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Clinical trial

Feasibility of Once/Daily Administered GLP/1 Receptoragonist (Lixisenatide) in Combination With Basal Insulin (LixiBIT)

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Last updated:12th Jun 2014

Premixed insulin-based therapy is a standard insulin treatment strategy in Austria. The widespread use of premixed insulin is explained by high acceptance by health care professionals and patients due to one single product and flexible number of injections (1-3 daily) which covers the demand in controlling fasting and postprandial glucose excursions of most patients with diabetes. However, the use of pre-mixed insulin frequently leads to a high insulin demand and consequently weight gain and an increased risk of hypoglycemia. Hence, achieve good metabolic control in these patients remains a major challenge.

For those patients, the approach to treatment intensification without facing the typical risks of insulin treatment (hypoglycemia and weight increase) is of major importance. One, so far not exploited option may be the BIT-strategy: Basal insulin in combination with incretin-based therapy.

Pathophysiologically basal insulin inhibits glucose production in the liver, decreases hepatic insulin resistance and improves the function of beta cells in the postprandial state by discharge of fasting insulin secretion. During further diabetes progression steadily increasing HbA1c levels - despite good fasting blood glucose control - indicate the need for additional intervention of meal-related glucose excursions. In this stage of type-2 diabetes basal insulin can be combined with prandial (short-acting) insulin or prandial GLP-1 receptor agonists. However, regarding important safety parameters: risks of hypoglycemia and weight gain in the long-term treatment GLP-1 receptor agonists are beneficial.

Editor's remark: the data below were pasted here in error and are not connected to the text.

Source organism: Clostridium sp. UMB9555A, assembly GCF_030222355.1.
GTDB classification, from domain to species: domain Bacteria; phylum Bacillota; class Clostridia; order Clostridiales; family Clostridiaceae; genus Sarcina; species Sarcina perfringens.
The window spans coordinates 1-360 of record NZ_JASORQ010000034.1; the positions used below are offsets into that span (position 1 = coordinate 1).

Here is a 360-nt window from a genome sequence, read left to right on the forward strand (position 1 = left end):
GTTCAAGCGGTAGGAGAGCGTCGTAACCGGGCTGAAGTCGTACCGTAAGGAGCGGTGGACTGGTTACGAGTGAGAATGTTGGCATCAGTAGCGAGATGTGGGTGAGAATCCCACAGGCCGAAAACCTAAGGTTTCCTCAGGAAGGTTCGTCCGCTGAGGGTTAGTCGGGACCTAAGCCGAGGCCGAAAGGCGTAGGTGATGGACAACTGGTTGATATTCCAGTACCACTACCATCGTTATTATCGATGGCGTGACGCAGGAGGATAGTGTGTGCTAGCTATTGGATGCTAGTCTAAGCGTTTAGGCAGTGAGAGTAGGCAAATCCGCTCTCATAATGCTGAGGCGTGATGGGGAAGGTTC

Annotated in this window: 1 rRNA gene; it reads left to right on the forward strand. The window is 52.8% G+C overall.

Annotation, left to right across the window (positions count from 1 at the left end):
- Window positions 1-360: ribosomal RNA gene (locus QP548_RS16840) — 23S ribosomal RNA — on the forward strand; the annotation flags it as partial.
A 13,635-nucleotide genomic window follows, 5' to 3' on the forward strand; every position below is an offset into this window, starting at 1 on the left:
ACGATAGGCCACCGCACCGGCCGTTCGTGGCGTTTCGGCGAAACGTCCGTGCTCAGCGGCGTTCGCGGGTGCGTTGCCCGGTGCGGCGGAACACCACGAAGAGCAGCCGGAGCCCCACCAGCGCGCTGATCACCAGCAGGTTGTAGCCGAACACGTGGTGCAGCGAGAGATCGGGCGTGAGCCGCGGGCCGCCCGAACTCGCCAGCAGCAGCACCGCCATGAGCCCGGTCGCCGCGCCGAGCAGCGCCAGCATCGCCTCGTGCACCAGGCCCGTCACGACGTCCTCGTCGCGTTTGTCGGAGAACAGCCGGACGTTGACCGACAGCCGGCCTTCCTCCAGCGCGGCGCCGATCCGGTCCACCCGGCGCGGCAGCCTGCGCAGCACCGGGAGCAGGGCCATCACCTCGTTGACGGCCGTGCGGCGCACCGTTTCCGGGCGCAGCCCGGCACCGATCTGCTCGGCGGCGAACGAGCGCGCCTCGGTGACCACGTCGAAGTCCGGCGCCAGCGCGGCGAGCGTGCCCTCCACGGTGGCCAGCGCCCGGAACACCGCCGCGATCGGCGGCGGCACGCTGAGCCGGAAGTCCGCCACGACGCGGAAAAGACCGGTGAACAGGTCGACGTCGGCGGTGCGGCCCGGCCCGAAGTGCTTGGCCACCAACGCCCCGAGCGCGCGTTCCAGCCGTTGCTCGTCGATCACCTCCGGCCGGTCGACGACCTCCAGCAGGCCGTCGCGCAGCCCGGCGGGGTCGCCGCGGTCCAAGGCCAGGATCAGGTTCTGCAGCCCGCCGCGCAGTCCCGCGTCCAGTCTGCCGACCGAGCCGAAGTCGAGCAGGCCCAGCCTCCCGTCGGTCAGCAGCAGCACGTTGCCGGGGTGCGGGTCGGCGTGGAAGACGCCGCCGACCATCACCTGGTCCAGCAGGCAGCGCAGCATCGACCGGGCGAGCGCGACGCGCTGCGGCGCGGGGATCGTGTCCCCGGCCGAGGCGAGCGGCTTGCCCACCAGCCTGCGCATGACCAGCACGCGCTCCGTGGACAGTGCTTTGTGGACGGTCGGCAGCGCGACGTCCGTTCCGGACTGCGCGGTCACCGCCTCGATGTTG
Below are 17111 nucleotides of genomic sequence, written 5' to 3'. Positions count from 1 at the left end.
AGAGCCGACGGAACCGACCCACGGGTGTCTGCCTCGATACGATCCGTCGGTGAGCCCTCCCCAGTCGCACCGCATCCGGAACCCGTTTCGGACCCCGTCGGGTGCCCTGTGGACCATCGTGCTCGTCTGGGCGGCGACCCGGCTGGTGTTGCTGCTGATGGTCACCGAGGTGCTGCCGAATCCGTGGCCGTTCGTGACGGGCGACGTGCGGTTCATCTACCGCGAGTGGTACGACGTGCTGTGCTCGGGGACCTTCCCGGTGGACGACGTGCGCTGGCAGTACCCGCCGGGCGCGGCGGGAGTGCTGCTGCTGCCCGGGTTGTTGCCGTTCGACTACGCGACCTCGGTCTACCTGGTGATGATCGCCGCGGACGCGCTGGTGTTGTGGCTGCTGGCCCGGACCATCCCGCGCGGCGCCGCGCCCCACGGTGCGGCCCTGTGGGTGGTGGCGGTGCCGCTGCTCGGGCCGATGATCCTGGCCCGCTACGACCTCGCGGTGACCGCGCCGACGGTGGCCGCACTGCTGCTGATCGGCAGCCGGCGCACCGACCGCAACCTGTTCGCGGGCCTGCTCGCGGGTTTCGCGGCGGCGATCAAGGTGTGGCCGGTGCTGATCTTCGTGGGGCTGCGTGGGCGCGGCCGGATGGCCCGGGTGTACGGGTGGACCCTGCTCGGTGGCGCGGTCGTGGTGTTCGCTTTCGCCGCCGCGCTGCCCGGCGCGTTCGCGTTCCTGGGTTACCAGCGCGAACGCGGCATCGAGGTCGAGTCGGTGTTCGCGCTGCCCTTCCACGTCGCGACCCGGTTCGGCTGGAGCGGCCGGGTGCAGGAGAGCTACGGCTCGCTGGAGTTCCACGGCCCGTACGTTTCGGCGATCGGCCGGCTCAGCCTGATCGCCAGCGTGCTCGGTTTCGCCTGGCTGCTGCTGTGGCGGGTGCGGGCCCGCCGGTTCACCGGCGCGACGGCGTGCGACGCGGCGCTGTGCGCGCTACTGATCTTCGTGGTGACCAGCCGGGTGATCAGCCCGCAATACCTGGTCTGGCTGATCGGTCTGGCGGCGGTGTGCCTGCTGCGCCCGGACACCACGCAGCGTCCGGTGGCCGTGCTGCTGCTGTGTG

Lixisenatide is a novel GLP-1 receptor agonist with a pronounced postprandial (PPG) effect which fits with basal insulin mode of action primarily focused on fasting blood glucose reduction.

Therefore 10 patients (both gender) under treatment with premixed insulin (2-3 times daily) and HbA1c>7% will be switched to basal insulin glargine (Lantus, once daily) and GLP-1 receptor agonist Lixisenatide (Lyxumia, once daily). The investigators hypothesize that switching from a therapy based on premixed insulin to a simple, once daily administered combination of basal insulin plus a GLP-1 receptor agonist in patients with type-2 diabetes not achieving therapeutic target (HbA1c>7%) is clinically feasable in an out patient setting

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Study start date 2014-06-12

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